We, gathered at the 2017 National Constitutional Convention, coming from all points of the southern sky, make this statement from the heart:

We came together at a big meeting in 2017, called the National Constitutional Convention. We met at Uluru, but we came from all parts of Australia. We came from lots of different clans across this land, under our sky. We have something important to say. We call it the ‘Uluru Statement from the Heart’.

Our Aboriginal and Torres Strait Islander tribes were the first sovereign Nations of the
Australian continent and its adjacent islands, and possessed it under our own laws and customs.
This our ancestors did, according to the reckoning of our culture, from the Creation, according to the common law from ‘time immemorial’, and according to science more than 60,000 years ago.

Our Aboriginal and Torres Strait Islander tribes were the first people to live in Australia. We lived on the mainland and we lived on the islands nearby. The land belonged to all our tribes. We had our own laws and customs and no one else was in charge of us. Our culture teaches us that our ancestors have lived on this land since Creation. Our people have been on this land since a time so long ago that no one can remember it. Sometimes the government law people call that ‘time immemorial’. It means a time so long ago that no one can remember it. The scientists say that we have been here for more than 60,000 years.

This sovereignty is a spiritual notion: the ancestral tie between the land, or ‘mother nature’, and the Aboriginal and Torres Strait Islander peoples who were born therefrom, remain attached thereto, and must one day return thither to be united with our ancestors. This link is the basis of the ownership of the soil, or better, of sovereignty. It has never been ceded or extinguished, and co-exists with the sovereignty of the Crown.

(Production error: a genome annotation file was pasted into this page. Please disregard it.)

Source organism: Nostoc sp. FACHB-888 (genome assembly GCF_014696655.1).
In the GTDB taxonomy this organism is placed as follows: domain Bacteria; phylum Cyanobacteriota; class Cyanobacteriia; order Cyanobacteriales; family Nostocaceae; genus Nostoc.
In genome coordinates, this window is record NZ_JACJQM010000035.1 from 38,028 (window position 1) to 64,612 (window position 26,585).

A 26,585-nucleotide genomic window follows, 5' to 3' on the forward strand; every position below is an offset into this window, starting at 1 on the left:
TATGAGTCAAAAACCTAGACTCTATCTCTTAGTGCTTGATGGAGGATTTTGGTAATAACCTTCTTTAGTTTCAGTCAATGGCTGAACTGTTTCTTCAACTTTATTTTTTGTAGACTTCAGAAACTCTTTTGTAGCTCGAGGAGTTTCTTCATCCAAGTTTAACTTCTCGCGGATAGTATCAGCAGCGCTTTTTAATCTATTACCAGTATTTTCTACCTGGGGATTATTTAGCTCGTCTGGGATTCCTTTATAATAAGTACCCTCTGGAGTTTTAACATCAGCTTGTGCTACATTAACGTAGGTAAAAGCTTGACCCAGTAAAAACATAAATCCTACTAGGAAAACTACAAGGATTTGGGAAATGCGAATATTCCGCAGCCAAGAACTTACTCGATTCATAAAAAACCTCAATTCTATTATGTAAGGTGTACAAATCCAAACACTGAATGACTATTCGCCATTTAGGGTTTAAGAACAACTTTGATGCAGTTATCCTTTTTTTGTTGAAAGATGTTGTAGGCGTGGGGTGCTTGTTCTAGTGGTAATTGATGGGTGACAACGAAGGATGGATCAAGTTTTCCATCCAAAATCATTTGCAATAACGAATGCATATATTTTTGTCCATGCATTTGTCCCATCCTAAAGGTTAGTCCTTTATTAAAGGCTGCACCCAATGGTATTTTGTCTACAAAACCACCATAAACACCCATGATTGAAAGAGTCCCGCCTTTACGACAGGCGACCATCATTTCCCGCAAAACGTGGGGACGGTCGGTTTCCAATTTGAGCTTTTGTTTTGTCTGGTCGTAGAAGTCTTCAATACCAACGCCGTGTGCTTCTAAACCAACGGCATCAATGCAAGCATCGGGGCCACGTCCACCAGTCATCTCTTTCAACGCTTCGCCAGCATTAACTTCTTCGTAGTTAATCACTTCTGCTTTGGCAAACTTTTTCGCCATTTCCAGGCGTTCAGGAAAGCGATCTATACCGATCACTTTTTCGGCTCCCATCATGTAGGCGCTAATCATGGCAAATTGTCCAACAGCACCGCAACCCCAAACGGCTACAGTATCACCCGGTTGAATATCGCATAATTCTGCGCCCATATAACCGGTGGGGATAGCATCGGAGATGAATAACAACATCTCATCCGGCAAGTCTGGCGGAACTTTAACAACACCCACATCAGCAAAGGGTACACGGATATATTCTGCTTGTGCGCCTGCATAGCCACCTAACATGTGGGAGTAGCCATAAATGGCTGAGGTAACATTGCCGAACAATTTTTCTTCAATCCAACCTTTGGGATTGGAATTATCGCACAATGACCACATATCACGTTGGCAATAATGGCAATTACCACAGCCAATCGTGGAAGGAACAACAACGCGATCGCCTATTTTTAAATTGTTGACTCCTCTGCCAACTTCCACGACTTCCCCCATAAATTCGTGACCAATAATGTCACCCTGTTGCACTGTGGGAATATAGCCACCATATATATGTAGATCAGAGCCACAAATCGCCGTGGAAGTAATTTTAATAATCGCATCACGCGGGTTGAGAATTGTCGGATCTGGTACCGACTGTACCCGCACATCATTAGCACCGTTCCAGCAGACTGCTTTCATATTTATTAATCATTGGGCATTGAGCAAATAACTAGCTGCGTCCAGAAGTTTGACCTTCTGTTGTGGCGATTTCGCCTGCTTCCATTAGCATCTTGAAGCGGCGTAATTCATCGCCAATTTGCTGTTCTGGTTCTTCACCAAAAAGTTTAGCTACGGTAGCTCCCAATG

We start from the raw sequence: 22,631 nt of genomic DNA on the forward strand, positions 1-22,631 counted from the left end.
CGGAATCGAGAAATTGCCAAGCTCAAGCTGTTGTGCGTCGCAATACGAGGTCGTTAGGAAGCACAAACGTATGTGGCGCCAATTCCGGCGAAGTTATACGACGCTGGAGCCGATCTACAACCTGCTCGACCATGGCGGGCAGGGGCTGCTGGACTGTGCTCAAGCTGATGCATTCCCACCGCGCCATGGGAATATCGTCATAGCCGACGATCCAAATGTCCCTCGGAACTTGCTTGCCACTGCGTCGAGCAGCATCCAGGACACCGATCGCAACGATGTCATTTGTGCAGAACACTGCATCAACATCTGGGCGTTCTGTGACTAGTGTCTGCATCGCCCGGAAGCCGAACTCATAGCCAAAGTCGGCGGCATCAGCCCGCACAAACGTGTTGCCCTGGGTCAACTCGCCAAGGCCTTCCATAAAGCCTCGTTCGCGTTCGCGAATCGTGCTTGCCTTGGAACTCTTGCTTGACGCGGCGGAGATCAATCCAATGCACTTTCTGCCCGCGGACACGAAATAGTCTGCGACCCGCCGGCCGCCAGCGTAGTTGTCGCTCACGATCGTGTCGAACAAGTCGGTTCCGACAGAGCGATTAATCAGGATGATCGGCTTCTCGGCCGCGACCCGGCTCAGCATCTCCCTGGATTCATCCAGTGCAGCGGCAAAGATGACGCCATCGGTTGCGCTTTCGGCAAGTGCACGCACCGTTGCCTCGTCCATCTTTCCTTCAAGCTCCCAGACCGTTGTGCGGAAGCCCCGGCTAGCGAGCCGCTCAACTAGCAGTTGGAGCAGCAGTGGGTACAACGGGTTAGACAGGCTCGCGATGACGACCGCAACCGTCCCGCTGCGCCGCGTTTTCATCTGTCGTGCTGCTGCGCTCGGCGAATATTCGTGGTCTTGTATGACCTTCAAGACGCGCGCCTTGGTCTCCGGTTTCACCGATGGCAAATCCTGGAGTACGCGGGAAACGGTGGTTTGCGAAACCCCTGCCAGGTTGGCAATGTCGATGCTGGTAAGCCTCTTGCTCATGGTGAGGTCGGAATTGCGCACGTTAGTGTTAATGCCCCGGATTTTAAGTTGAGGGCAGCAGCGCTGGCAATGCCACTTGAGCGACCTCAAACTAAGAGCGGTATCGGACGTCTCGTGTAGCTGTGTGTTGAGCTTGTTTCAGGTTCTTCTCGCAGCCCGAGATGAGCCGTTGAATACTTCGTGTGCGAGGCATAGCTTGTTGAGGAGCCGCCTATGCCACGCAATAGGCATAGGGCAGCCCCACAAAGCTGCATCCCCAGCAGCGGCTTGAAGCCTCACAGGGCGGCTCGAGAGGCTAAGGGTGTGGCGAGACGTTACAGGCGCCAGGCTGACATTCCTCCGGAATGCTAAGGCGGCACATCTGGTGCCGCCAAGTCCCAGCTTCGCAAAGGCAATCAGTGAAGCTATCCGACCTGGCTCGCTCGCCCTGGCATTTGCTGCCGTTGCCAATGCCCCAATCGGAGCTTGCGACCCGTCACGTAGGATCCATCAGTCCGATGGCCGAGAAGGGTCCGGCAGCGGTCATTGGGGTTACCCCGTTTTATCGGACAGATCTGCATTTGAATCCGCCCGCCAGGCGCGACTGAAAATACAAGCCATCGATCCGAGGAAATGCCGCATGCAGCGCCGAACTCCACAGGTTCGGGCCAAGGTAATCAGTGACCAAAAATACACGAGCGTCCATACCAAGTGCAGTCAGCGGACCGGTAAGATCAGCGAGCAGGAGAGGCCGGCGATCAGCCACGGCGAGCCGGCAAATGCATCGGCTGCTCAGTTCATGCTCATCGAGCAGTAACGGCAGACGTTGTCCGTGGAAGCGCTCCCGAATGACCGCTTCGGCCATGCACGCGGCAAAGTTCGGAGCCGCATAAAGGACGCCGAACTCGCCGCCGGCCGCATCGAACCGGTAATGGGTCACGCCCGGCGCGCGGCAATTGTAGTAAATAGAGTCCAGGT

We look after our land. We follow our own laws and customs. This is called ‘sovereignty’. It is in our spirits. Aboriginal and Torres Strait Islander people were born on this land. We belong to the land, and one day we will go back to the land and to our ancestors. We have never stopped following our law or culture. Now we have other laws too, the government laws. But the Indigenous law is still there. We never gave away our land or stopped following our own laws.

How could it be otherwise? That peoples possessed a land for sixty millennia and this sacred link disappears from world history in merely the last two hundred years?

Our land is sacred to us. We have lived here for 60,000 years. White people have only been here for 200 years, a very short time. We haven’t forgotten that we belong to the land. How could we do that?

With substantive constitutional change and structural reform, we believe this ancient sovereignty can shine through as a fuller expression of Australia’s nationhood.

There needs to be big changes to Australia’s Constitution. The Constitution is the rules that the Australian government has to follow. We want to change those rules. Those rules have to show respect for Aboriginal and Torres Strait Islander people too. If we change those rules, we think Australia will be a better country.

Proportionally, we are the most incarcerated people on the planet. We are not an innately criminal people. Our children are aliened from their families at unprecedented rates. This cannot be because we have no love for them. And our youth languish in detention in obscene numbers. They should be our hope for the future.